Method for producing titanium-based carbonitride alloys free from binder phase surface layer
The present invention relates to a method for obtaining a sintered body of carbonitride alloy with titanium as main component which does not have a binder phase layer on the surface after sintering. This is obtained by performing the liquid phase sintering step of the process at 1-80 mbar of CO gas in the sintering atmosphere.
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BACKGROUND OF THE INVENTION
The present invention relates to a method for obtaining a sintered body of carbonitride alloy with titanium as the main component and which does not have a binder phase layer on the surface after sintering. This has been achieved by processing the material in a specific way to obtain poor wetting of the binder phase on the surface, essentially without depth effect.
Titanium-based carbonitride alloys, so-called cermets, are well established as insert material in the metal cutting industry and are especially used for finishing. They consist of carbonitride hard constituents embedded in a metallic binder phase.
In addition to titanium, group VIa elements, normally both molybdenum and tungsten and sometimes chromium, are added to facilitate wetting between binder and hard constituents and to strengthen the binder by means of solution hardening. Group IVa and/or Va elements, e.g., Zr, Hf, V, Nb and Ta, are also added in all commercial alloys available today, usually as carbides, nitrides and/or carbonitrides. The grain size of the hard constituents is usually <2 &mgr;m. The binder phase is normally a solid solution of mainly both cobalt and nickel. The amount of binder phase is generally 3-25 wt %. Furthermore, other elements are sometimes used, e.g., aluminum, which are said to harden the binder phase and/or improve the wetting between hard constituents and binder phase. Of course commercially available raw material powders also contain inevitable impurities. The most important impurity is oxygen, due to its high affinity to titanium. A normal impurity level for oxygen has historically been <0.3 wt %. Recently, due to improved production methods for titanium-based raw materials, this level has been possible to decrease to <0.2 wt %, especially for grades with low nitrogen content. Very high oxygen levels are generally avoided since this may cause formation of CO gas after pore closure, which in turn leads to excessive porosity.
Common for all cermet inserts is that they are produced by the powder metallurgical methods of milling powders of the hard constituents and binder phase, pressing to form bodies of desired shape and finally, liquid phase sintering the pressed bodies. During sintering, the bodies are heated above the eutectic temperature for the composition to form a liquid binder phase. Provided that good wetting is obtained between the liquid and the solid hard phase grains, strong capillary forces are obtained. The action of these forces is to shrink the porous body essentially isotropically, eliminating porosity. The linear shrinkage is typically 15-30%.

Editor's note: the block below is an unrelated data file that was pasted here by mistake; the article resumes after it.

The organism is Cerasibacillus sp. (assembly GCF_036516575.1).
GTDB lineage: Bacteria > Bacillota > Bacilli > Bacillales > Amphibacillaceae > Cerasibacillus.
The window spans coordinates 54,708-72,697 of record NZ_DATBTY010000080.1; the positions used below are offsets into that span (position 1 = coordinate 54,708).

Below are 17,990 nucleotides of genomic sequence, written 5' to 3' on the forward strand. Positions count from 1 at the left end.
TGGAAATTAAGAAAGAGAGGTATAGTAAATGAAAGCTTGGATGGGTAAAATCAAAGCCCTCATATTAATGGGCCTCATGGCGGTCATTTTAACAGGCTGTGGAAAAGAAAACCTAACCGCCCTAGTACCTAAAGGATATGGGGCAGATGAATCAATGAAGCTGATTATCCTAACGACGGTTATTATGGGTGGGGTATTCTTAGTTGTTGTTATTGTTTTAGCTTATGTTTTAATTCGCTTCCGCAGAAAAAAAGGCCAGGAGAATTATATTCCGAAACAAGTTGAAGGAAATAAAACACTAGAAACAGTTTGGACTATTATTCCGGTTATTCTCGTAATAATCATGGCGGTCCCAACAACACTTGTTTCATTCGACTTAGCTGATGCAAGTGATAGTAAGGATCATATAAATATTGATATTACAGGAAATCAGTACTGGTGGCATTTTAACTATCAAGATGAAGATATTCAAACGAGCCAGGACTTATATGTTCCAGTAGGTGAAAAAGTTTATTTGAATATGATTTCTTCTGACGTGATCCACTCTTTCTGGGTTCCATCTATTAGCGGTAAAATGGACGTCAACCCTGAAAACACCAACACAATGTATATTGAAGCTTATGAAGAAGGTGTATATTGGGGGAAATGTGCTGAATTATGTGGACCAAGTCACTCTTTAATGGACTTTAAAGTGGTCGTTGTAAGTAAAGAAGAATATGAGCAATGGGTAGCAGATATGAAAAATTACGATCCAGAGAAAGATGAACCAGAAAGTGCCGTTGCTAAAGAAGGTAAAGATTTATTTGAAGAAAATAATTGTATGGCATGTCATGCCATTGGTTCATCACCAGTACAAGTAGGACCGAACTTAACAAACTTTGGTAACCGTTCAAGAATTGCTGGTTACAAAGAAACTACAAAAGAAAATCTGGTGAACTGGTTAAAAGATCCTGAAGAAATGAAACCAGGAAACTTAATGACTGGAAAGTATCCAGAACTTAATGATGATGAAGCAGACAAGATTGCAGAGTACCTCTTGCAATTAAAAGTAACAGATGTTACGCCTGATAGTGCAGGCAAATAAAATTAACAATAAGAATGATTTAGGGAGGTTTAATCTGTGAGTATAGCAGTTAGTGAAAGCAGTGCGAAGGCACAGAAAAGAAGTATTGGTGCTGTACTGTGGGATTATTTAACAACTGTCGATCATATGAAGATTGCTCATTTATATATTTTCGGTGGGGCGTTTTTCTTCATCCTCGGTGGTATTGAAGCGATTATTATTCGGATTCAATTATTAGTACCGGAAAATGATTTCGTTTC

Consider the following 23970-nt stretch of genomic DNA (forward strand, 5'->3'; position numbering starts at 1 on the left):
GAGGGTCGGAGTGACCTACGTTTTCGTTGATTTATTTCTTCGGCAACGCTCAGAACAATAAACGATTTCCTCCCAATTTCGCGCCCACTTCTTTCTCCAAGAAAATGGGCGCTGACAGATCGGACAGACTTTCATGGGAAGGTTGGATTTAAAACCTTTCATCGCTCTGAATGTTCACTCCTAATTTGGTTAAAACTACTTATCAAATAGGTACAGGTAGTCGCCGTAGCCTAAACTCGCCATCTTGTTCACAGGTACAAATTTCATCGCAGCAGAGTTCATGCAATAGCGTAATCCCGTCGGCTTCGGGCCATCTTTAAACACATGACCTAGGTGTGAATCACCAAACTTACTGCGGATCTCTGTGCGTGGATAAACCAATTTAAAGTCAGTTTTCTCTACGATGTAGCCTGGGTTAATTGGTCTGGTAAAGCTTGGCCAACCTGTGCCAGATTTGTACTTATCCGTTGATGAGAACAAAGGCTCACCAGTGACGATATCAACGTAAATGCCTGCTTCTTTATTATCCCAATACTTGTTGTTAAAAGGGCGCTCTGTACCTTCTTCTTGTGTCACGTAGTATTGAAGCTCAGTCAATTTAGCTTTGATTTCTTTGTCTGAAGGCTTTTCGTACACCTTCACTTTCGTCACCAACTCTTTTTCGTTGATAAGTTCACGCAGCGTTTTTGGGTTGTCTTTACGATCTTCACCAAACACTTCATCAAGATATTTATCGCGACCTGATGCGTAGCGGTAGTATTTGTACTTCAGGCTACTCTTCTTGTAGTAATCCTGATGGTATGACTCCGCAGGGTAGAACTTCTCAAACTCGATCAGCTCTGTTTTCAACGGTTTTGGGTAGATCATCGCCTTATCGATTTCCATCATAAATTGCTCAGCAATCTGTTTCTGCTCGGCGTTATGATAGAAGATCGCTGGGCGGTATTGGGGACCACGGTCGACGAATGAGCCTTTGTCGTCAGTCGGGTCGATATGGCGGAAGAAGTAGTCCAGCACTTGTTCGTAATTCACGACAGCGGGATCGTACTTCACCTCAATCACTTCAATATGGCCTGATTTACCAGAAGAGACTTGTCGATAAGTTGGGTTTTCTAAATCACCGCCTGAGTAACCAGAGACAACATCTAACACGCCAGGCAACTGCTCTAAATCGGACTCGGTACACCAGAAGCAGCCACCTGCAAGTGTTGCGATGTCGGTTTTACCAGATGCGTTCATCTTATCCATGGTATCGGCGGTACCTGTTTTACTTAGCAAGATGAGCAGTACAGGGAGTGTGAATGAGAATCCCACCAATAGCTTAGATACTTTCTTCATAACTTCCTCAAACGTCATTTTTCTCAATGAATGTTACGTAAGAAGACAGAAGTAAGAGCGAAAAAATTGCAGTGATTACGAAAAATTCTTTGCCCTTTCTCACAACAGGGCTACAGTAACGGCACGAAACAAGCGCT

After such sintering, the cermet inserts are covered with a thin, continuous binder phase layer on the surface, typically 1-2 &mgr;m thick. This is a natural consequence of the good wetting. The presence of binder phase on the surface gives the inserts a nice metallic luster but is not desirable for at least three reasons:
1. For mass balance reasons, a shallow binder phase depletion is obtained just below the surface, adversely influencing the toughness of the material. Both the magnitude and the width of this depletion are difficult to control.
2. During the initial stages of cutting, before the binder phase layer has worn off, there is a significant risk that the chip from the work piece will be welded to the binder phase layer close to the cutting edge. Subsequently, when the chip is torn away, the cutting edge is damaged.
3. If the insert is to be coated with a thin wear resistant coating, the binder phase on the surface will decrease adhesion and quality of the coating.
Methods available today to remove the binder phase surface layer include chemical etching, grinding, blasting or brushing. All these methods represent expensive extra production steps and also have other disadvantages, e.g., preferential material removal, difficult process control and risk for surface corrosion.
OBJECTS AND SUMMARY OF THE INVENTION
It is an object of this invention to avoid or alleviate the problems of the prior art.
It is further an object of the present invention to provide a method for eliminating the formation of a binder phase surface layer on titanium-based carbonitride alloys during sintering.
In one aspect of the invention there is provided a liquid phase sintering method for producing titanium-based carbonitride alloys, the improvement comprising conducting the liquid phase sintering steps in the presence of a partial pressure of 1-80 mbar, preferably 1-10 mbar, most preferably 1-5 mbar, of CO gas in the sintering atmosphere.